HP Inc. (NYSE: HPQ) reported its earnings last week, and some analysts believe a new trend could arise from it. The personal computer (PC) business is pushing into new markets, including upper-tier consumer notebooks and gaming desktops, a high-priced and high-margined niche. And while there are printing concerns, the solid quarter and growing market share are up. As a result, one key analyst weighed in on the stock.
Argus reiterated a Buy rating and raised its price target to $19 from $16 for the stock. In the firm’s view, HP is doing a solid job maintaining and expanding market share in PCs while driving more profit to the bottom line. The next challenge for the company is righting its printing business. Argus also believes that HP is managing through secular transitions and cyclical challenges, while boosting margins at an impressive pace.
Now despite the profit beat in the earnings report, the HP shares sold off by 5% on surprisingly weak trends in printing revenue, along with downbeat guidance for the current quarter. The results came as a surprise and disappointment, even after the company late in June laid out strategy for the printing business while sketching current market challenges.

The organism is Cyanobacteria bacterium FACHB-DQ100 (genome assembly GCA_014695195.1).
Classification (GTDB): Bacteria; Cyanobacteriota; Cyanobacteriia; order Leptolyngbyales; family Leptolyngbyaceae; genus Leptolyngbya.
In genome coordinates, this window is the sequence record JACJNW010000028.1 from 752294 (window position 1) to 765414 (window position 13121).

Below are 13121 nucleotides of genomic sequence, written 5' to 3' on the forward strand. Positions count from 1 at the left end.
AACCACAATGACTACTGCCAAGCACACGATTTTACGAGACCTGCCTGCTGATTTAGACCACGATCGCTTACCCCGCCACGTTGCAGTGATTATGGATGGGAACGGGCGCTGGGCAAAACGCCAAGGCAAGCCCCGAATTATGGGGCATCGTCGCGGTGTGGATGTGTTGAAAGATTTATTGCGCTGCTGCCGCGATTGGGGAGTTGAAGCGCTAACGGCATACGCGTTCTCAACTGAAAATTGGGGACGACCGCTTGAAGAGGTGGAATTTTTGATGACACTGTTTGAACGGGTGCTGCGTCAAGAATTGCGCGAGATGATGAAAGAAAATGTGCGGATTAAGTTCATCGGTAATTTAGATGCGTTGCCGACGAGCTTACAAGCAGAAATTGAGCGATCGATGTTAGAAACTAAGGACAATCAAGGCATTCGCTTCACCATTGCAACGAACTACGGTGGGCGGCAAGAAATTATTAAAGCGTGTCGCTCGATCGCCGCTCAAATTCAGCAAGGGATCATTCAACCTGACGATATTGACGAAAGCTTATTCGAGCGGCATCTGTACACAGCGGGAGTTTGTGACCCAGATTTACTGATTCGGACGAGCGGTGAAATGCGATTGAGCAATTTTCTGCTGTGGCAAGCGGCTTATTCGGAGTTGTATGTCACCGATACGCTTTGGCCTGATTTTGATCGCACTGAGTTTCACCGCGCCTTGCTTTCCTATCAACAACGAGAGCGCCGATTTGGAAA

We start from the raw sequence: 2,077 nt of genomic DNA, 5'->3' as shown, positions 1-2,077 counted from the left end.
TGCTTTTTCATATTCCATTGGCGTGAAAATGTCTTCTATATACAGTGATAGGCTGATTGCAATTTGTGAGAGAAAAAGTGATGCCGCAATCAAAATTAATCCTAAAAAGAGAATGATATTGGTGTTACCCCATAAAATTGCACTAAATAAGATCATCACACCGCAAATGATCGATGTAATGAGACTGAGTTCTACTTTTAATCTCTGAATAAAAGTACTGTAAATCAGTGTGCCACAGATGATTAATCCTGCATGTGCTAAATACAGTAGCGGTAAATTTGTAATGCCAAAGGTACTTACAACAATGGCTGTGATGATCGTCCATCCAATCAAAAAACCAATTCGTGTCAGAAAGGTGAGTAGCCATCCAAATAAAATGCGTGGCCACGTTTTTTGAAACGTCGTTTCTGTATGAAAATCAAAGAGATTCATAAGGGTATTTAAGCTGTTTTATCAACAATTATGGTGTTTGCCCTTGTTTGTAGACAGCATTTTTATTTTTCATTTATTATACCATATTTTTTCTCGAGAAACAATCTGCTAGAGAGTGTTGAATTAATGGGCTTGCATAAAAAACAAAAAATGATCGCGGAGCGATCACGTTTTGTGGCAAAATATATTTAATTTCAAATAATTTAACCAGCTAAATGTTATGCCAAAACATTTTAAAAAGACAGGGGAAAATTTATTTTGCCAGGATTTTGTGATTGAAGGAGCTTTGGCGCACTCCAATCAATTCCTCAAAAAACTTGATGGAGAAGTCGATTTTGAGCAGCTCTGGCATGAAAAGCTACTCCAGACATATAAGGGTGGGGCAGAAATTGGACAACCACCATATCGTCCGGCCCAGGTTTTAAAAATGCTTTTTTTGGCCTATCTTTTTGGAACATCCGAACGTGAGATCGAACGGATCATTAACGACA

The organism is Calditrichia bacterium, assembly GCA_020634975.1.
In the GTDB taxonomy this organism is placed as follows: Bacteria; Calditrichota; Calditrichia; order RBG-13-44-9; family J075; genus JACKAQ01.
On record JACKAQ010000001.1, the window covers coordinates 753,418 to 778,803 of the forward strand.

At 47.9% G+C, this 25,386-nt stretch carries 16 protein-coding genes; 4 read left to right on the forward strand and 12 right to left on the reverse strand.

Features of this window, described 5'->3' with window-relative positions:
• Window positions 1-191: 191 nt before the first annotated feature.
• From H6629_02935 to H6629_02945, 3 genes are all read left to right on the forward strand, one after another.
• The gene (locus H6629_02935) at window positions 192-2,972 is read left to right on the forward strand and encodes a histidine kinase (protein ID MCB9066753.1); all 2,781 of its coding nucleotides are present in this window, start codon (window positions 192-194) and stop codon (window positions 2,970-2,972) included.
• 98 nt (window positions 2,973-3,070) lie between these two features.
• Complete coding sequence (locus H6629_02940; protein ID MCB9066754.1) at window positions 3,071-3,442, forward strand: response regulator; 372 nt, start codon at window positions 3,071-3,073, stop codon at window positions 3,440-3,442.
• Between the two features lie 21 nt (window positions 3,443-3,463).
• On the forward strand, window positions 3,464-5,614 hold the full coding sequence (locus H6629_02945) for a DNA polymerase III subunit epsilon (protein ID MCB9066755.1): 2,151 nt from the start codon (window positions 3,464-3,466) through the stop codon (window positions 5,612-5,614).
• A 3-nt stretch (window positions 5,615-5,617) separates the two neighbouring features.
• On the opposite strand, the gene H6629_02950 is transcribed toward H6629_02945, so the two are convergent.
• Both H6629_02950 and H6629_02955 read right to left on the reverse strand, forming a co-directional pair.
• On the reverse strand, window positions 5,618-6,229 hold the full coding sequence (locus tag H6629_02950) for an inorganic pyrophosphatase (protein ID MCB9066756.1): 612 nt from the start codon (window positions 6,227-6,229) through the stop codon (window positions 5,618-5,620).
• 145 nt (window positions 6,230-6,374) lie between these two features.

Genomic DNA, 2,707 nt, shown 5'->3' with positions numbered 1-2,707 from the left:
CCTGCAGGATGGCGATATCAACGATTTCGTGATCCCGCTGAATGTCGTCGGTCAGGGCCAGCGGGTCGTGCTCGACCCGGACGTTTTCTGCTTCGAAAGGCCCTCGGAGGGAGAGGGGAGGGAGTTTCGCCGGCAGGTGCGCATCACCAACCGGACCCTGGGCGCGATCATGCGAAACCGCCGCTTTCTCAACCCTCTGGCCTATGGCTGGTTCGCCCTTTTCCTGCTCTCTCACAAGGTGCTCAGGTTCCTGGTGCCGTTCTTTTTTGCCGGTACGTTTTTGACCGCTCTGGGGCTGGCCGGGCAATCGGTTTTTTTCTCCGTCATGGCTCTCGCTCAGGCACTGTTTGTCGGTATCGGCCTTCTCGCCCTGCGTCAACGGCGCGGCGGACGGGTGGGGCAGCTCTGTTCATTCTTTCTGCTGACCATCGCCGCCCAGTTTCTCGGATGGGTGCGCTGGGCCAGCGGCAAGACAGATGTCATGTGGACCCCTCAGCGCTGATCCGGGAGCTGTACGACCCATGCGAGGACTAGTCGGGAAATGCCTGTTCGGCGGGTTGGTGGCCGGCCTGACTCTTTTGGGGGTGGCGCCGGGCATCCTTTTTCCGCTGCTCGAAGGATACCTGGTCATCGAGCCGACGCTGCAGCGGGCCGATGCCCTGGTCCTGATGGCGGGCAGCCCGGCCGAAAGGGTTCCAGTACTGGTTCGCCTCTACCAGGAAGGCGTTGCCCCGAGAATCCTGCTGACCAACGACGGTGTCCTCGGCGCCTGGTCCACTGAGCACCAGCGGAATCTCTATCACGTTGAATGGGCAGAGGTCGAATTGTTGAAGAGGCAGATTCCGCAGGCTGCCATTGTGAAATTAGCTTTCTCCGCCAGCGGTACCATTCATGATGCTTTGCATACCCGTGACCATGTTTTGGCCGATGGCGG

It was at a virtual investor event in June HP hosted that management laid out strategy for the company’s printing business. Previously HP reached an agreement to sell its remaining Marketing Optimization software assets to Open Text. The sale of this business supports the company’s strategy to streamline the portfolio while optimizing opportunities in core businesses. HP will work with Open Text to provide customers best of breed software options that integrate into document workflow solutions. Additionally, the company intends to reduce channel inventory and increase marketing spending in its printing supplies business.
HP also determined that, with digital imaging and cloud-based solutions reducing the need for hard copy and printed content, the use of discounts and incentives was proving counter-productive. Rather than encouraging customer sales, the uneven allocation of incentives created confusion and resentment among full-price customers and disrupted both direct sales and sales made by channel partners. Consequently, HP will fundamentally change how it runs and manages the supplies business in order to drive “a more consistent value proposition” to channel partners and end customers.
Shares of HP were last up 1.1% at $14.51 Monday morning, with a consensus analyst price target of $15.57 and a 52-week trading range of $8.91 to $14.82.